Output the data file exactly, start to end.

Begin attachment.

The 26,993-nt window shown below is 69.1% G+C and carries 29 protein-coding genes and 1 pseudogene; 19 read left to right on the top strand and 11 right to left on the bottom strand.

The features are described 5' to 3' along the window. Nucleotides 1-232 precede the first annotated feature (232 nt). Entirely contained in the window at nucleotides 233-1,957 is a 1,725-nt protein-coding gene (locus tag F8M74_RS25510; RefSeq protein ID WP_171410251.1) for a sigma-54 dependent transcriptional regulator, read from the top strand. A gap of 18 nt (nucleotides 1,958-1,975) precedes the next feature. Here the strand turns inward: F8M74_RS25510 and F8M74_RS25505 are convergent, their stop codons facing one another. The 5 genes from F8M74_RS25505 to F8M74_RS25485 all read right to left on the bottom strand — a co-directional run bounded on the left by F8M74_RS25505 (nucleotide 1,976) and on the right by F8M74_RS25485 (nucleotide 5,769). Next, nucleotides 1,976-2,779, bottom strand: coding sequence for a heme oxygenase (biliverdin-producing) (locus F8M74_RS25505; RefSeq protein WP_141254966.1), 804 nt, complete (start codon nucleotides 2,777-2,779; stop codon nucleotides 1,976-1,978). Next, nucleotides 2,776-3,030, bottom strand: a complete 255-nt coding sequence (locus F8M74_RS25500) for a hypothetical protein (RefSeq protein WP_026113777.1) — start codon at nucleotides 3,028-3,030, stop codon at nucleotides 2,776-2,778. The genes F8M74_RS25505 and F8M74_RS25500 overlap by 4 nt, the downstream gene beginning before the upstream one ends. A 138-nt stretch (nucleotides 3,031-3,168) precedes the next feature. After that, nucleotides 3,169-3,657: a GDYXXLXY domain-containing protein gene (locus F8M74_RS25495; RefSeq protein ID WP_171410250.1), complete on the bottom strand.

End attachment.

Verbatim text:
The 26,993-nt window shown below is 69.1% G+C and carries 29 protein-coding genes and 1 pseudogene; 19 read left to right on the top strand and 11 right to left on the bottom strand.

The features are described 5' to 3' along the window. Nucleotides 1-232 precede the first annotated feature (232 nt). Entirely contained in the window at nucleotides 233-1,957 is a 1,725-nt protein-coding gene (locus tag F8M74_RS25510; RefSeq protein ID WP_171410251.1) for a sigma-54 dependent transcriptional regulator, read from the top strand. A gap of 18 nt (nucleotides 1,958-1,975) precedes the next feature. Here the strand turns inward: F8M74_RS25510 and F8M74_RS25505 are convergent, their stop codons facing one another. The 5 genes from F8M74_RS25505 to F8M74_RS25485 all read right to left on the bottom strand — a co-directional run bounded on the left by F8M74_RS25505 (nucleotide 1,976) and on the right by F8M74_RS25485 (nucleotide 5,769). Next, nucleotides 1,976-2,779, bottom strand: coding sequence for a heme oxygenase (biliverdin-producing) (locus F8M74_RS25505; RefSeq protein WP_141254966.1), 804 nt, complete (start codon nucleotides 2,777-2,779; stop codon nucleotides 1,976-1,978). Next, nucleotides 2,776-3,030, bottom strand: a complete 255-nt coding sequence (locus F8M74_RS25500) for a hypothetical protein (RefSeq protein WP_026113777.1) — start codon at nucleotides 3,028-3,030, stop codon at nucleotides 2,776-2,778. The genes F8M74_RS25505 and F8M74_RS25500 overlap by 4 nt, the downstream gene beginning before the upstream one ends. A 138-nt stretch (nucleotides 3,031-3,168) precedes the next feature. After that, nucleotides 3,169-3,657: a GDYXXLXY domain-containing protein gene (locus F8M74_RS25495; RefSeq protein ID WP_171410250.1), complete on the bottom strand.